Unfortunately not. A fall 7km from the finish saw Walkowiak without a wheel, and without help. Of all people, it was Sauveur Ducazeaux, still Technical Director of the Nord-Est-Centre team, who handed the unlucky Walkowiak a wheel. That day, Walkowiak lost 5 minutes on Bauvin, but was praised for his calm, his sang-froid.
Health problems arose as Walkowiak tumbled down the general classification. Bronchitis didn’t stop him from riding, but as the Tour reached the Pyrenees, Walkowiak felt the old form returning. He attacked over the col de Port and on the Portet d’Aspet and finished in the leading bunch. Was Walko back?
Alas, no. The French team was struck by a stomach bug. No drugs this time, the riders had been subjected to severe changes in temperature, from blistering heat to a glacial cold on the descent of the Puymorens. A bug brought over from North Africa had started to spread among the team, and was worsened by the sudden climactic changes. Of those to suffer, Walkowiak suffered the most. Unable to sleep, vomiting all night, Walko pulled out of the Tour and was never the same.
Almost immediately – and without shame – the French press went to work. “He clearly didn’t deserve to win the 1956 Tour,” they wrote.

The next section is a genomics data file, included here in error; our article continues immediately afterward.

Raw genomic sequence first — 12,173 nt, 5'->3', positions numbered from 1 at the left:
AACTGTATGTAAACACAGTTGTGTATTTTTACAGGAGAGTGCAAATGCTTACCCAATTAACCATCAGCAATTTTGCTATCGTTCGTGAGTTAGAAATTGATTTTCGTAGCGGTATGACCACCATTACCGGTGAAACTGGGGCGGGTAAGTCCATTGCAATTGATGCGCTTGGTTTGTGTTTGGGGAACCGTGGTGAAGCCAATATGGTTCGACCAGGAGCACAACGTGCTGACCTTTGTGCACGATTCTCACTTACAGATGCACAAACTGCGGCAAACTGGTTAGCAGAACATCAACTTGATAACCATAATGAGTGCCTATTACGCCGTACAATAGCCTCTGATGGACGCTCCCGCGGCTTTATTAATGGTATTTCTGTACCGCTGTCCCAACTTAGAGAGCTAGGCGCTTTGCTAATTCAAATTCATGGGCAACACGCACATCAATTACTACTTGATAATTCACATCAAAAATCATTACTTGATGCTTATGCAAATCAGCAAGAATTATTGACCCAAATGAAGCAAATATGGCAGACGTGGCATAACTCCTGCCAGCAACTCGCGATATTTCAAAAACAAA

Roger went from Walko to Walkowiak. And his Tour went from a glorious victory to the now-fabled Tour à la Walkowiak – a derogatory term for a Tour that was won by chance. A casual insult born from the short memories of revisionist historians. Over time, the insult has morphed a little. Any victory à la Walkowiak is unexpected at best, unwarranted at worst. It’s an insult to the Roger Walkowiak of 1956 who fought every day to be in the right moves, to hold on to his yellow jersey or to win back yellow. To the Roger Walkowiak who fought for his yellow jersey on the Oeillon, who slid quietly into the breakaway to Angers and who climbed the Croix de Fer.
Roger Walkowiak would always refuse to discuss the 1956 Tour, tainted as it was by the words of those journalists in 1957 who refused to believe he should have won the year before.
They murdered the yellow jersey, he would say. And that’s it.
And so ends my own revisionist history. I have spent months poring over old editions of newspapers, of biographies of the likes of Darrigade, Hassenforder and of course Walko himself. I have irritated my wife by scattering old Miroir des Sports around the living room, and leaving my cycling books in various nooks and crannies around the house.